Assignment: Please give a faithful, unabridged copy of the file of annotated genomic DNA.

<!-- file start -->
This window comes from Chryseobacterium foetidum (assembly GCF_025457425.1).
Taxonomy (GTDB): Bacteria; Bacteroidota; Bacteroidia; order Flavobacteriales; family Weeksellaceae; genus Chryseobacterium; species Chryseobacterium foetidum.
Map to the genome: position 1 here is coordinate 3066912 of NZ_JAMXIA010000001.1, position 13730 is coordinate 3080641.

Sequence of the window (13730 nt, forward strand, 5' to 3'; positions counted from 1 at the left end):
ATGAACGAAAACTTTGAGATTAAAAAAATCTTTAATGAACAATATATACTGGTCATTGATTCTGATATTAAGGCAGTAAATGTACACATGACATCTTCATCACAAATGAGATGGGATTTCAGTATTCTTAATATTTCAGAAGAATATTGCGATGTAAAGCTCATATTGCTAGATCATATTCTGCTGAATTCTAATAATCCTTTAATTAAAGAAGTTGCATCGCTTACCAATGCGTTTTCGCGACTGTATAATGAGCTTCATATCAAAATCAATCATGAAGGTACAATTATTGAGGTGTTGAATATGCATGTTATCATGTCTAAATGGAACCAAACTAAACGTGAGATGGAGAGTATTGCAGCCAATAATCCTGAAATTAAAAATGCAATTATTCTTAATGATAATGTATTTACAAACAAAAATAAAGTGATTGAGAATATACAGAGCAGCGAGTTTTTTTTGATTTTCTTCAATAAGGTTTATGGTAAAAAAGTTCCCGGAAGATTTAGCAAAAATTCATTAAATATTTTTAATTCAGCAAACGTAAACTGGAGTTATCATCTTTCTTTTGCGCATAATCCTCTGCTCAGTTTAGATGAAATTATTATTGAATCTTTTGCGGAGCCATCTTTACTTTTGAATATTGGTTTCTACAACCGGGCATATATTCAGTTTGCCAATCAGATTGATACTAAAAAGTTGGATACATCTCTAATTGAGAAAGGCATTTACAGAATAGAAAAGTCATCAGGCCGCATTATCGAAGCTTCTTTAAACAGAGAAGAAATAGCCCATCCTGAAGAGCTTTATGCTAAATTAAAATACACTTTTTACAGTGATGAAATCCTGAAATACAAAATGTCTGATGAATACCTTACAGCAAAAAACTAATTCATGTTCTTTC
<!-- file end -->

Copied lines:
This window comes from Chryseobacterium foetidum (assembly GCF_025457425.1).
Taxonomy (GTDB): Bacteria; Bacteroidota; Bacteroidia; order Flavobacteriales; family Weeksellaceae; genus Chryseobacterium; species Chryseobacterium foetidum.
Map to the genome: position 1 here is coordinate 3066912 of NZ_JAMXIA010000001.1, position 13730 is coordinate 3080641.

Sequence of the window (13730 nt, forward strand, 5' to 3'; positions counted from 1 at the left end):
ATGAACGAAAACTTTGAGATTAAAAAAATCTTTAATGAACAATATATACTGGTCATTGATTCTGATATTAAGGCAGTAAATGTACACATGACATCTTCATCACAAATGAGATGGGATTTCAGTATTCTTAATATTTCAGAAGAATATTGCGATGTAAAGCTCATATTGCTAGATCATATTCTGCTGAATTCTAATAATCCTTTAATTAAAGAAGTTGCATCGCTTACCAATGCGTTTTCGCGACTGTATAATGAGCTTCATATCAAAATCAATCATGAAGGTACAATTATTGAGGTGTTGAATATGCATGTTATCATGTCTAAATGGAACCAAACTAAACGTGAGATGGAGAGTATTGCAGCCAATAATCCTGAAATTAAAAATGCAATTATTCTTAATGATAATGTATTTACAAACAAAAATAAAGTGATTGAGAATATACAGAGCAGCGAGTTTTTTTTGATTTTCTTCAATAAGGTTTATGGTAAAAAAGTTCCCGGAAGATTTAGCAAAAATTCATTAAATATTTTTAATTCAGCAAACGTAAACTGGAGTTATCATCTTTCTTTTGCGCATAATCCTCTGCTCAGTTTAGATGAAATTATTATTGAATCTTTTGCGGAGCCATCTTTACTTTTGAATATTGGTTTCTACAACCGGGCATATATTCAGTTTGCCAATCAGATTGATACTAAAAAGTTGGATACATCTCTAATTGAGAAAGGCATTTACAGAATAGAAAAGTCATCAGGCCGCATTATCGAAGCTTCTTTAAACAGAGAAGAAATAGCCCATCCTGAAGAGCTTTATGCTAAATTAAAATACACTTTTTACAGTGATGAAATCCTGAAATACAAAATGTCTGATGAATACCTTACAGCAAAAAACTAATTCATGTTCTTTC